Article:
Equality Michigan launched a petition urging organizers of the Michigan Womyn’s Music Festival to put an end to their ‘Womyn Born Womyn’ intention on Monday. The rule, which festival organizers insist is not an official policy, has been described by many as transphobic.
“[W]e reject the premise that transgender women are lesser than, we reject that this belief is a tenant of feminism, and we will no longer respect the ‘intention’ or that ‘leaving the onus on each individual to choose whether or how to respect it’ equates to inclusion,” Equality Michigan wrote in a blog post. “To us, this sounds like the arguments we heard around ‘don’t ask, don’t tell‘ — and like that policy, this one just doesn’t work for us.”
Later, the organization calls upon lesbian, gay, and bisexual people to “stand up, even if it is to our own, and make it clear that transgender women deserve to be treated as women in all settings,” and adding, “The time has come, we are drawing a line in the sand, this ‘intention’ can no longer stand.”
The petition calls for an end to the “womyn born womyn” intention, for festival cofounder Lisa Vogel to meet with leaders in the transgender community, for vendors and workshop leaders to publicly voice support for an end to the policy, and for artists and attendees to boycott the festival and instead perform at and support trans-inclusive women’s events. Additionally, the petition calls on performers already committed to this year’s festival to denounce the current policy from the stage, and commit to not participating in future years.
Michfest performer Crystal Bowersox told The Advocate in May that the she believes “in equality for everyone, and I do hope that in the future the Womyn’s Fest will choose to include transgender women. In your heart, in your mind, in your lifestyle, in your body — if you’re a woman, you’re a woman. That’s that.”
Bowersox continued, saying that she remains torn on the issue, and understands the festival’s current stance. She followed this by asking festival management to “open their hearts and minds a little more.”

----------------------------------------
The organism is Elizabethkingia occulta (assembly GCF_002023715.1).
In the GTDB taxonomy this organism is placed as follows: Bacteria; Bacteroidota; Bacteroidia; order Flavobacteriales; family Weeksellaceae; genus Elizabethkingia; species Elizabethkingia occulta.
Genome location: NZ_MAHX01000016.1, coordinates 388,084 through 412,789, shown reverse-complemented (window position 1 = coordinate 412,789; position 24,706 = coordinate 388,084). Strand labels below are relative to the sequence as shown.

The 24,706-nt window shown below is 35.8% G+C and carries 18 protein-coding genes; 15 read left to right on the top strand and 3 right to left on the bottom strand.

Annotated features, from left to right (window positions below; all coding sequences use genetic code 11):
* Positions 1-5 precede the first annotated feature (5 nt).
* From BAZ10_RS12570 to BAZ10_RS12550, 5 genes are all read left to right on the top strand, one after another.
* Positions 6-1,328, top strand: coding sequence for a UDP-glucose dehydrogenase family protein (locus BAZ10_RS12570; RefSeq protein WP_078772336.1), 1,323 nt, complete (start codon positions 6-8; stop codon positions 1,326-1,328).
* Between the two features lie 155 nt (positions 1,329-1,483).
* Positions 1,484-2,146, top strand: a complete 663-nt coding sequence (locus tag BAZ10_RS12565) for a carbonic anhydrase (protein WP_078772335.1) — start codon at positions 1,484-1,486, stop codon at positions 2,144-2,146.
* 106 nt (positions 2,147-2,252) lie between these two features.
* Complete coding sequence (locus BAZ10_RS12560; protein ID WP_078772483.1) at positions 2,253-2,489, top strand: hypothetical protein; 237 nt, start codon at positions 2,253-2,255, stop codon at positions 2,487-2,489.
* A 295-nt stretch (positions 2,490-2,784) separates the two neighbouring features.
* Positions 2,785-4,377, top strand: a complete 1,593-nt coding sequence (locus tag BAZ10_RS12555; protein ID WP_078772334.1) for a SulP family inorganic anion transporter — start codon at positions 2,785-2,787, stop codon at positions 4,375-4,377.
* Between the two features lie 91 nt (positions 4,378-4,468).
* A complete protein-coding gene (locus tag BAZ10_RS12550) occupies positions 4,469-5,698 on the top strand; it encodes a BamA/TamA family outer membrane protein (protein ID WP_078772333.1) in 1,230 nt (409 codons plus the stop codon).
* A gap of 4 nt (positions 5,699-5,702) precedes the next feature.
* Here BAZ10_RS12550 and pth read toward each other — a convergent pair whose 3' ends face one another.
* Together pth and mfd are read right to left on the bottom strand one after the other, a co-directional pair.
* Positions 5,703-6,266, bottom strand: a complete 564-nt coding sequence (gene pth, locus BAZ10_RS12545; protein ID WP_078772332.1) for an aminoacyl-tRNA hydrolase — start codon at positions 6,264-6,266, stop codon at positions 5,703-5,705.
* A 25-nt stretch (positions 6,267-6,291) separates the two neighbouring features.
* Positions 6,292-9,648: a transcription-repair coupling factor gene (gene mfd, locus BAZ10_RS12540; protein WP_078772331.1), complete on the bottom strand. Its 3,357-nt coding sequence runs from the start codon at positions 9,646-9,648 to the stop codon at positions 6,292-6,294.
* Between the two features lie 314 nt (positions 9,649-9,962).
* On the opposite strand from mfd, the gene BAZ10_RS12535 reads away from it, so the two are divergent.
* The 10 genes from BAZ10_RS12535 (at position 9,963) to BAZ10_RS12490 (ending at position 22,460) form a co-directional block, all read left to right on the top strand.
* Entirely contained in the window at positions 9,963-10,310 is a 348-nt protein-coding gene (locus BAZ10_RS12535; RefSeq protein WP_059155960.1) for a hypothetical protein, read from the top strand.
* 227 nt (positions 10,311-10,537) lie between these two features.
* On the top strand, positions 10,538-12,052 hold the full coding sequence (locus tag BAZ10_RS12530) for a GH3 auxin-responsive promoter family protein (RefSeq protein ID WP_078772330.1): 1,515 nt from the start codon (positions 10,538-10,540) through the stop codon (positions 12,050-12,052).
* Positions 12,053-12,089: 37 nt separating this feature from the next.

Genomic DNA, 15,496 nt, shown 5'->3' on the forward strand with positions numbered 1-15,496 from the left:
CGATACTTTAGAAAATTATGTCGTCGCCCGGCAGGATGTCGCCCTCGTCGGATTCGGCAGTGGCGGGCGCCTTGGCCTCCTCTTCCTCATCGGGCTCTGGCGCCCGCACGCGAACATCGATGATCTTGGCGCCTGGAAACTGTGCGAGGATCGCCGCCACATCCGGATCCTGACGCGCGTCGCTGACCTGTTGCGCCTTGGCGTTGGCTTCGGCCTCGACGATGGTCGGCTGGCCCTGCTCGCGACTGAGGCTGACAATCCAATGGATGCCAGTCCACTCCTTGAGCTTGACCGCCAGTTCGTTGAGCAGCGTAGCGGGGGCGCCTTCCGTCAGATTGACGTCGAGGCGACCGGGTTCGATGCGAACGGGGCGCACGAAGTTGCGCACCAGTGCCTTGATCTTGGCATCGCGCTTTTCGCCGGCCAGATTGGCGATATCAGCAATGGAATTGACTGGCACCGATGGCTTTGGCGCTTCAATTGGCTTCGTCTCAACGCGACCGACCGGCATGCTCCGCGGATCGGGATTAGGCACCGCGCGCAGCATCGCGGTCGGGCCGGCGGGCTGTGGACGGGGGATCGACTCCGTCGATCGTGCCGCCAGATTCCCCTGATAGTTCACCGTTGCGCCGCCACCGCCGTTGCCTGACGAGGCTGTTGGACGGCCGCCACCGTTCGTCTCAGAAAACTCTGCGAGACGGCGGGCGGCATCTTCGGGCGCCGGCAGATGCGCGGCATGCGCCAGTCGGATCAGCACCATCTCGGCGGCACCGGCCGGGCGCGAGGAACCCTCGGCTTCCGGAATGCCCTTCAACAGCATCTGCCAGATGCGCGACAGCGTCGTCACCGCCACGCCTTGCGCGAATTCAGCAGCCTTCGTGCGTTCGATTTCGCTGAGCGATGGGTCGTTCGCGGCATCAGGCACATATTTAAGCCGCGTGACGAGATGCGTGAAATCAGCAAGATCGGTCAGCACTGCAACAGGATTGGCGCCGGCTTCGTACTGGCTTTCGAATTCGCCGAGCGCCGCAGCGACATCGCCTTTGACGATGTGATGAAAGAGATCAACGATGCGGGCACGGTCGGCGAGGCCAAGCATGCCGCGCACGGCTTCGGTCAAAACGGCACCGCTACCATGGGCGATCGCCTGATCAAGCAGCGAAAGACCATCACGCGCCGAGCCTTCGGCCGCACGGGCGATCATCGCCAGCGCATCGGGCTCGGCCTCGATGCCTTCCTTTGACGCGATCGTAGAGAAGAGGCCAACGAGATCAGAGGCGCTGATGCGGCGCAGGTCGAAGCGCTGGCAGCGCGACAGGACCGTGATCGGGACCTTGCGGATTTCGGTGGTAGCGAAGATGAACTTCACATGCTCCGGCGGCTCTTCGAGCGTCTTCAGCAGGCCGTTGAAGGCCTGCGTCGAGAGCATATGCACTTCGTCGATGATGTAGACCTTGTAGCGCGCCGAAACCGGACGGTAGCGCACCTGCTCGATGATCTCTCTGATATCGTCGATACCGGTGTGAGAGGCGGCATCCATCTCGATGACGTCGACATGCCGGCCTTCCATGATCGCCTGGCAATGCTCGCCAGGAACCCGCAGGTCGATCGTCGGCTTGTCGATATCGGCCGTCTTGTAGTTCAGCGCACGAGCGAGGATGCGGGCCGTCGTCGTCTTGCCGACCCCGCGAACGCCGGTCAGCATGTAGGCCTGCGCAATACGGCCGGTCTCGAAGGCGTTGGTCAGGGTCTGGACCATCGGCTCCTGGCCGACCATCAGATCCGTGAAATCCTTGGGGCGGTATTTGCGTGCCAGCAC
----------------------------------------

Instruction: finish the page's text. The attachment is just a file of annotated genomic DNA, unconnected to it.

By Amanda Marcotte
July 30, 2014
If there’s one belief that binds the disparate factions of the American right together, it’s the belief in American exceptionalism, both for the nation and for individuals. The mythology that conservatism is about promoting excellence and encouraging strivers is found throughout conservative media and literature, from the story of John Galt in Ayn Rand’s Atlas Shrugged to Reagan’s description of America as a “shining city on a hill.” While it often manifests as contempt for the poor and the vulnerable, in the abstract this conservative enthusiasm for doing better could, in theory, be channeled productively toward actually pushing people to achieve.
So why are so many conservatives abandoning this enthusiasm for the exceptional in favor of what can only be described as jealous sniping aimed at people who are actually trying to expand the world creatively and scientifically? There’s a lot of high-falutin’ talk on the right about supporting the strivers, but in practice, the conservative response to someone who tries to stick his head above the crowd is to beat it down with a hammer. Conservatives may think of themselves as lovers of excellence, but in reality, “Who do you think you are?” is swiftly becoming an unofficial right-wing motto.